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CLV Part V: The Backbone of CLV

As the backbone of any CLV model, the customer decay curve is arguably the most important driver. This certainly extends beyond the exercise of modeling CLV. As we noted earlier, it's crucial to obsess over your customer decay curve, and how to elevate it.


When we say "customer decay curve", we're modeling out what % of paid customers pay only once, 2 times, 3 times, and so on. Said another way, we want to know what share of our customers are going to cancel in the first month, second month, etc. This helps us understand how much, on average, we can expect to earn from people who subscribe.

In the workbook, the decay curve assumption is towards the bottom of the "CLV Model" tab (line 25). We've highlighted it and added a thick border in the image below. There's also a visual of the decay curve assumption in the left line chart. This can help us grasp how the curve moves as we adjust assumptions.










Pre-launch With No Data

To continue guiding us through, let's resurface our hypothetical newsletter start-up: Big Dean's Boardwalk Wings, a weekly exploration of innovative wing recipes.


The team behind Big Dean's ("BD") is in the planning phase and has no clue how well it will retain its subs. Many operators will face a similar challenge of limited or no data, especially early on.​


A Few Data Points Can Be Quite Helpful


For those just starting, being resourceful can go a long way. A few data points will go a long way in guiding initial assumptions. It'll also provide context as our retention data comes in. If using a platform (i.e. Patreon, Substack), it doesn't hurt to ask for guidance. Probably more effective, ask operators running similar newsletters for ballpark figures.


The BD team finds similar Food & Drink newsletters on Substack's Discover section. They also scour recommendation services for food-related newsletters (i.e. Newsletter Stack). The BD team then reaches out to several operators, using their network where possible. Most of the operators are incredibly friendly and helpful. The discussions lead to a handful of useful data points, as well as tips on best practices and other insights. (Retention rates can be sensitive data. It's wise to take a respectful approach and manage your expectations.)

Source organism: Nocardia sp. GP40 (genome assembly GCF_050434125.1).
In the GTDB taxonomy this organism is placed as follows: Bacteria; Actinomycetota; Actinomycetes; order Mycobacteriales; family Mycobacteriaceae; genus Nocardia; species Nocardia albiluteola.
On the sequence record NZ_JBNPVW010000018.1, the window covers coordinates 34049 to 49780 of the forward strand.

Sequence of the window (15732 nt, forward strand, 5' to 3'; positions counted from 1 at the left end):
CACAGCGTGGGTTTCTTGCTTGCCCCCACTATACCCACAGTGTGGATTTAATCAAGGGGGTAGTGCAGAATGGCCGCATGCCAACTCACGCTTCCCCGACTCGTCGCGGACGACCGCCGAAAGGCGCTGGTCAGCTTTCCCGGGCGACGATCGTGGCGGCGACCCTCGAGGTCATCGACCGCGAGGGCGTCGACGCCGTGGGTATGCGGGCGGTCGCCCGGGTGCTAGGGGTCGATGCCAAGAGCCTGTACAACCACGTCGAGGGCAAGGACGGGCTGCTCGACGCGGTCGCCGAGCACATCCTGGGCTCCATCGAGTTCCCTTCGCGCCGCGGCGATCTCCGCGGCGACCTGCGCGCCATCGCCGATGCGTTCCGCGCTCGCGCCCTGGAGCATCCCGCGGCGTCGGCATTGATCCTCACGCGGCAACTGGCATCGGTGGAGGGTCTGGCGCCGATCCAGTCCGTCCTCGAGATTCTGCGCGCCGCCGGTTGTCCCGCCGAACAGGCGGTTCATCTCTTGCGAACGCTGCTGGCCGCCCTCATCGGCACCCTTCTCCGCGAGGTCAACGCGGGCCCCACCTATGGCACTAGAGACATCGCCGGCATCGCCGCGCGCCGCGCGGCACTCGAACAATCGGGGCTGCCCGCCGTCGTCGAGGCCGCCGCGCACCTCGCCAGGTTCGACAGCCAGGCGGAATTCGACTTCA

Always Nice to Be Pleasantly Surprised

While useful, the data points don't necessarily paint a definitive view. The team still has to choose from a wide range of possibilities for the initial decay curve assumption. Early on, the goal is not precision - we're only trying to get in the right ballpark. 


Also, with any assumption, it's always nice to be pleasantly surprised. It's usually prudent to err towards more conservative assumptions for any performance metric. This is especially true with limited or no data. 


So let's say the BD team discovered similar newsletters retained 50% to 70% of paid subs after the first year. It's probably better to model the initial curve towards 50%. If you outperform, wonderful! We can update our assumption with the data coming in (which we cover in the next post). We can then use the updated curve & CLV to guide adjustments in decision making & strategy. But again, surprises are always better when they're pleasant, so make assumptions accordingly.

Back to the CLV Model


The Big Dean's team is much better positioned with their initial target of 50% retained after year 1. But how do they actually model out the decay curve towards that target? Let's return to the model and dive into the "CLV Model (2-yr) w Power" tab.


Before diving in, I should mention - I'm laughably far from a mathematician. The approach I'm describing is country miles from the most sophisticated approach. I'm attempting to guide through a process that I can do, which means anyone can do it. But by all means, please use this as a launchpad and build in sophistication that leads to more accuracy. 


From earlier, remember it's highly unlikely our decay curve has a linear decline. Usually, paid subs are most likely to cancel in the first month. With each successive month, the likelihood continues to decrease. There are exceptions, but let's sidestep those for now.